After a night full of bizarre dreams, I've at least got one thing going this morning--no headache. And I've got a second thing going, too--no work. I plan to spend today at home, relaxing, reading, maybe going for a walk later. True to form, I'm going to be a bit lazy and not write a "real" blog posting. What follows are links to some things that might bear re-reading, as they've slipped down the old archive list and out of sight to all but the intrepid explorer of these pages. And I'm throwing in a few random things just because.
First--I've met many new people virtually and in-person, and visited many new places in the last few months, and have gained a wider readership of this blog. While this has many positive attributes, it's also led to some awkward communications at times. So, I will re-run for you a slightly revised:
Guide to Brigid For the Romantically Perplexed
John Foxx hadn't been blogging for awhile, but now he's posting to The Quiet Man blog again. This is one of his recent posts on the microphone, Frank Sinatra and crooners in general, and the illusion of intimacy generated by singing into a microphone--and the close-up photo.
Frank Sinatra...and the Close Up
I notice a trend these days in John's writing--the theme I'm seeing has to do with how illusions are created and how they impact others. The other message I get from his writing and public speaking these days is that one never really "knows" someone with celebrity (presumably himself included)--we only know the outer illusion that makes us think we know. Well, if one hasn't met said celebrity in person (and by that I mean having a conversation, not just being in the same room), that would certainly be true. On the other hand, I would suggest that even the most well-crafted illusions and disguises are not fool-proof. There are two ways to see through illusions--one involves intuition, the other observation. Mind you, this would be an in-person observation, not something you could tell from any broadcast source. Maybe I should take a couple of paragraphs to explain.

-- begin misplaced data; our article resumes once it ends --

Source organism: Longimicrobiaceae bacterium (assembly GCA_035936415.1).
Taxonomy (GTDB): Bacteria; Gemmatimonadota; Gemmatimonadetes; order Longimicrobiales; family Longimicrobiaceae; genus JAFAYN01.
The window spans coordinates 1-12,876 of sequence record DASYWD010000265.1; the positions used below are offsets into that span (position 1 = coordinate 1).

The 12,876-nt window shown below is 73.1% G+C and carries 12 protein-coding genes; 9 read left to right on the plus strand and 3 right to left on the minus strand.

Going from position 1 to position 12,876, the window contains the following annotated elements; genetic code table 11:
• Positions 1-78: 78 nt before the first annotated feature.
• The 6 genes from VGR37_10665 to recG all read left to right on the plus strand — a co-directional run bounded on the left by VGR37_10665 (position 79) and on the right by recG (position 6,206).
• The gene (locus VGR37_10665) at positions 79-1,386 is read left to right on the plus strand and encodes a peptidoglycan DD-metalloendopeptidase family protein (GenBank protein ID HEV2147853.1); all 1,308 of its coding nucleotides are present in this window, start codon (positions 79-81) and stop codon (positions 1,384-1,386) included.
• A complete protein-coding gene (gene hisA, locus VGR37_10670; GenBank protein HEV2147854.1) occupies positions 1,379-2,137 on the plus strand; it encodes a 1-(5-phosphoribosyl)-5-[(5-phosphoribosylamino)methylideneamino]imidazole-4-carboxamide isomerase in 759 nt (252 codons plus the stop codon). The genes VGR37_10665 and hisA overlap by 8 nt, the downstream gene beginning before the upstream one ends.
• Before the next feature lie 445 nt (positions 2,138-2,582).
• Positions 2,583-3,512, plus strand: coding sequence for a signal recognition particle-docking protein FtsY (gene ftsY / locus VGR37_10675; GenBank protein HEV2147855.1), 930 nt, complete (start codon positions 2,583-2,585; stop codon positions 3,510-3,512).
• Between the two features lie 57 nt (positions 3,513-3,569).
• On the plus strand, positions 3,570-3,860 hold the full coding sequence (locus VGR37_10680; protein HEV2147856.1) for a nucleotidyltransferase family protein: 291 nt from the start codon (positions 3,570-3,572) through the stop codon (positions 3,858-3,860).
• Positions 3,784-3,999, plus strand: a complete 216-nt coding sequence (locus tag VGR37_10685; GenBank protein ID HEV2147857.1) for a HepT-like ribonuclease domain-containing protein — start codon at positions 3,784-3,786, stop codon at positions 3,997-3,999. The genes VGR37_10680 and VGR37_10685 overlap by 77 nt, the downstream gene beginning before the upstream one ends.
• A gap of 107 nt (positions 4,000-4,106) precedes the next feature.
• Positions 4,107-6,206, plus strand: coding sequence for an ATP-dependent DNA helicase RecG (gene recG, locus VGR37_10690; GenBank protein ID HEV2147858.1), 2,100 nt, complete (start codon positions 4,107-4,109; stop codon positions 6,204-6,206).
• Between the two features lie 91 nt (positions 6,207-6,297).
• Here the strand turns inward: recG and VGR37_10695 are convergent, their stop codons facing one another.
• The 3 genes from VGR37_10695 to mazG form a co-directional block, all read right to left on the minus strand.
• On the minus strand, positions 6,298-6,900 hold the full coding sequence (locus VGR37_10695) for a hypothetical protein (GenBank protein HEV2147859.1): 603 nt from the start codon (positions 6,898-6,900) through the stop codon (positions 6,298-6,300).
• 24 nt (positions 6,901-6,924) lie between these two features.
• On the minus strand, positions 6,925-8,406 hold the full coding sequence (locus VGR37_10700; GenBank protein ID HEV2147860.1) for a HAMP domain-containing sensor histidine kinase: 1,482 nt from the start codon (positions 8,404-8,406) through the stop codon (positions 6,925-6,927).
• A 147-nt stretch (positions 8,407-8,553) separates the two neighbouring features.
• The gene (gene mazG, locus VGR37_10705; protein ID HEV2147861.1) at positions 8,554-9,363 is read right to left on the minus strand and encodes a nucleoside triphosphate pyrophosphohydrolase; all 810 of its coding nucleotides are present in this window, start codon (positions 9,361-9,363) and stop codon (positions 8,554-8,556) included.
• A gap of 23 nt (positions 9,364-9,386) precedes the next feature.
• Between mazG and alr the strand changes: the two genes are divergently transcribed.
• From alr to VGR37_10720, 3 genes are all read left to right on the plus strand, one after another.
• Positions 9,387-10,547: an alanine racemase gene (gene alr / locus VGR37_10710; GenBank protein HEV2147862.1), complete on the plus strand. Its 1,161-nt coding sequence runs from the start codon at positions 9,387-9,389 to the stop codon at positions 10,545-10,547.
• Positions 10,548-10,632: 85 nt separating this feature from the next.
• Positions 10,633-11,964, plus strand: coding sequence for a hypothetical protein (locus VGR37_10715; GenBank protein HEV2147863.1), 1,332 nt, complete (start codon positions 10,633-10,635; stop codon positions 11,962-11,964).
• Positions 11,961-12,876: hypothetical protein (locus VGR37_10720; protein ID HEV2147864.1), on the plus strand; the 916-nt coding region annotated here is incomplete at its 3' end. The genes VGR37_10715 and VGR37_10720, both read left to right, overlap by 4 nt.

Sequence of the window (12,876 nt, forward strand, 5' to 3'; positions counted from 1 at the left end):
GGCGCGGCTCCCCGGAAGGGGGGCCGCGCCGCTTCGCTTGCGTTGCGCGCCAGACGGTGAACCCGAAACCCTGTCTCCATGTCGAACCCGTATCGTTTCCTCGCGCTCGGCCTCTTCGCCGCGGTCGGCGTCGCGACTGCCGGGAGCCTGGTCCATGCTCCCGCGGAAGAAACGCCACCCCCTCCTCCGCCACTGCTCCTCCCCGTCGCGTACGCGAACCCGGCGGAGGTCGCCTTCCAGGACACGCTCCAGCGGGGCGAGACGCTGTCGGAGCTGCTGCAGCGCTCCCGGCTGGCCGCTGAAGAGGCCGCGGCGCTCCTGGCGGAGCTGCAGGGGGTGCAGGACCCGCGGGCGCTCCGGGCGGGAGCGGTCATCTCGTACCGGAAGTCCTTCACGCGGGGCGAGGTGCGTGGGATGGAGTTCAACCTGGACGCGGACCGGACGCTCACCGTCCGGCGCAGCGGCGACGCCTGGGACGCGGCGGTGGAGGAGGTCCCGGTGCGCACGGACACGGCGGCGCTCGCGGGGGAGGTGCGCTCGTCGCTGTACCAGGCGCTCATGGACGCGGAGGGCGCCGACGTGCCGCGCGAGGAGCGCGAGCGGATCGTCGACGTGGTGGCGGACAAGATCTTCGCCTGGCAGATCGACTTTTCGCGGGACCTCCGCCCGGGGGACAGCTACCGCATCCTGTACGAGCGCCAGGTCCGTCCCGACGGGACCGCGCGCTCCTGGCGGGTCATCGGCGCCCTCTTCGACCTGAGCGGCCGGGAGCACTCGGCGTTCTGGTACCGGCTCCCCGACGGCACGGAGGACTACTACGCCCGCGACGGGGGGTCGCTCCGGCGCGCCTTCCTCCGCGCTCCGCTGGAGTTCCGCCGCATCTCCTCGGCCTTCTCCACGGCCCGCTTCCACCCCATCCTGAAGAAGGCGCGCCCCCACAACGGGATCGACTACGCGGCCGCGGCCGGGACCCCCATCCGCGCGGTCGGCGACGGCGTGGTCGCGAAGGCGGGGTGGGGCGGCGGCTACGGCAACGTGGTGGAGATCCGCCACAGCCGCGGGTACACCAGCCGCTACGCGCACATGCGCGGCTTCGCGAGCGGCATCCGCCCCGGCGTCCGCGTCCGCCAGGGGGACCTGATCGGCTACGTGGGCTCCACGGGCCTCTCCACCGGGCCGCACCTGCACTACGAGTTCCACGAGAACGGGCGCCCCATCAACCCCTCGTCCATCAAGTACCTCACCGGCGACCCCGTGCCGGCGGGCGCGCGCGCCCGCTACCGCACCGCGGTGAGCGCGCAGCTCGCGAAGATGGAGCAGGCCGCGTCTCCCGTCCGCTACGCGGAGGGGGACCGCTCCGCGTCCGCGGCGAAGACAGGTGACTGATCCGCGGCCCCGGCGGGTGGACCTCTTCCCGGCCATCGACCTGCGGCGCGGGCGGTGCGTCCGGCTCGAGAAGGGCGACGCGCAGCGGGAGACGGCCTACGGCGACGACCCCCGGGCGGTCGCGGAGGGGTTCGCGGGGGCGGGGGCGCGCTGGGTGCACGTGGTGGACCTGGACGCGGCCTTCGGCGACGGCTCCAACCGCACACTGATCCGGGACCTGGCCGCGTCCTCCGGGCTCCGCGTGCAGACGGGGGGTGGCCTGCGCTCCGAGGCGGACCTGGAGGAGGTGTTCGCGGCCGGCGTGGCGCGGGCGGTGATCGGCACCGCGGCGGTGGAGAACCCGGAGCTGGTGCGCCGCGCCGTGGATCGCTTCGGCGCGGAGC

First, intuition. I can only speak for myself here, but when I meet anyone in person, I get one of two sensations--a warming over the heart area, or a knot in the stomach. This has nothing to do with attraction, with what I think I know about the person, or anything else. The first sensation tells me I am dealing with a good, trustworthy person--not the type to stab you in the back when you turn around. The second sensation tells me I'm not, and should probably avoid this person at all costs. There have been cases when I've met an apparently good and kind person, and gotten the knot in the stomach. Later, it comes out that this person is indeed NOT trustworthy, and naturally everyone is shocked. Conversely, I've met people in a terrible mood, but if I have the first sensation, I know that it's only a terrible mood, and my next meeting will be better.
Second, observation. Kinesics is a much-neglected field among just about everyone but fake psychics. It should not have such a sordid reputation. Everyone presents what they consider their best face to the world, or at least the face they want people to see. Kinesics are those unconscious body movements that we make, that tell more about what we are thinking than the smile on our face or the words that come out of our mouth. It could be a look in the eyes, the position of one's arms, whether someone steps towards or away from you--and even more subtle things. If you're not convinced, consider that magician Aleister Crowley could cause someone to bend to his will (e.g., causing a man walking down the street to suddenly fall down for no reason)--not by "magic", but through a superior understanding of kinesics and the workings of the unconscious psyche. Words can also give someone away--the proverbial "Freudian slips", and other things that we say unintentionally when our guard is down for whatever reason.
OK, enough about that. (And just for the record--I've had the "first sensation" over the heart area when I've met Foxx, Steve, Rob, and Karborn. They're all good folks.). For more on illusion and deception, you can re-read my response to another of Foxx's postings:
Smoke and Mirrors
And now for some randomness:
Speaking of broadcasts, Cracked.com has this amazing post on unexplained broadcasts:
Five Creepy Unexplained Broadcasts
Here is something that confirms my life-long beliefs about the stock market (and perhaps everything else):
Monkey Outperforms 94% of Russian Bankers on Stock Portfolio
This is why printers suck:
Why I Believe Printers Were Sent from Hell to Make Us Miserable (from The Oatmeal)
This is my cat:
This is a LOLcat. My favorite in the last 2 months:
Thank you, and have a pleasant day.